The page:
Cops tattoo “jeb katri” on women’s foreheads, get convicted

jeb katri case

In the 23-year-old ‘jeb katri’ tattooing case, a special Central Bureau of Investigation (CBI) court has pronounced the judgment and convicted the three cops involved. The case was regarding tattooing of ‘jeb katri’, Punjabi word for pickpocket, on the foreheads of four women in 1993 that had brought criticism to the Punjab Police from all over the world.

Terming the act of the accused as inhuman, special CBI judge Baljinder Singh, who wrapped up the trial in a year, on Friday awarded three-year rigorous imprisonment (RI) to the then superintendent of police Sukhdev Singh Chinna and sub-inspector Narinder Singh Malli, the then SHO of Rambagh police station, and a year’s RI to ASI Kanwaljit Singh.

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The Punjab Police had faced widespread criticism as the incident hit the headlines across the world in 1994 after cops in Amritsar tattooed ‘jeb katri’ on the foreheads of four habitual offender women, Gurdev Kaur, Parmeshri Devi, Mohinder Kaur and Jaswinder Kaur.

The National Human Rights Commission took cognisance of a press report dated January 12, 1994 and lodged proceedings under Section 12 (b) of the Protection of Human Rights Act, 1993.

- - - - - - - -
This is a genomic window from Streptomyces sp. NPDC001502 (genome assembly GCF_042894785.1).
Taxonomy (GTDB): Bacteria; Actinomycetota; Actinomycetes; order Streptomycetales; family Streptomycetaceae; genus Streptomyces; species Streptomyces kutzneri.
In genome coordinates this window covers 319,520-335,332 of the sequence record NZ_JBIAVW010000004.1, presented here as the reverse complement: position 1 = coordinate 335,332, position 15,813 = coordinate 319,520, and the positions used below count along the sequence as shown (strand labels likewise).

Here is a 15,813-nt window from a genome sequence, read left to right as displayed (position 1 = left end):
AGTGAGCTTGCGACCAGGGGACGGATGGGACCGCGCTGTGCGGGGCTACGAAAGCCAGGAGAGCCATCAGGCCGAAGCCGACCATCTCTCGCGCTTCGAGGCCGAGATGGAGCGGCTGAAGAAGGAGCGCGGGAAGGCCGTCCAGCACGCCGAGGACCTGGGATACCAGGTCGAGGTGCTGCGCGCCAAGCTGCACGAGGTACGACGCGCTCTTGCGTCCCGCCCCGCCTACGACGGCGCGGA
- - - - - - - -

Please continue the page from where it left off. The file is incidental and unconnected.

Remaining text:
The victims had also filed a writ petition in the high court in 1994, praying for directions to the respondents, the government of Punjab, Amritsar superintendent of police, and others, to arrange for plastic surgery for removal of the tattoo, giving compensation for the inhuman act and humiliation and punishing the guilty cops.

On January 17, 1994, the NHRC not only approached the high court to become a party but also addressed a letter to the Punjab chief secretary, seeking a report on the matter. The NHRC had also submitted an affidavit in the court, demanding a CBI probe.

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After hearing the counsel of NHRC and petitioners, the high court not only handed over the probe to the CBI but also directed Punjab government to arrange plastic surgery of the victims and pay a compensation of `50,000 to each victim, as recommended by NHRC.

The case reached the Supreme Court, which upheld the decision of the high court. The CBI filed the challan in 2015 under Sections 326 (Voluntarily causing grievous hurt), 342 (wrongful confinement), 346 (wrongful confinement in secret)and 34 (common intention) of the Indian Penal Code.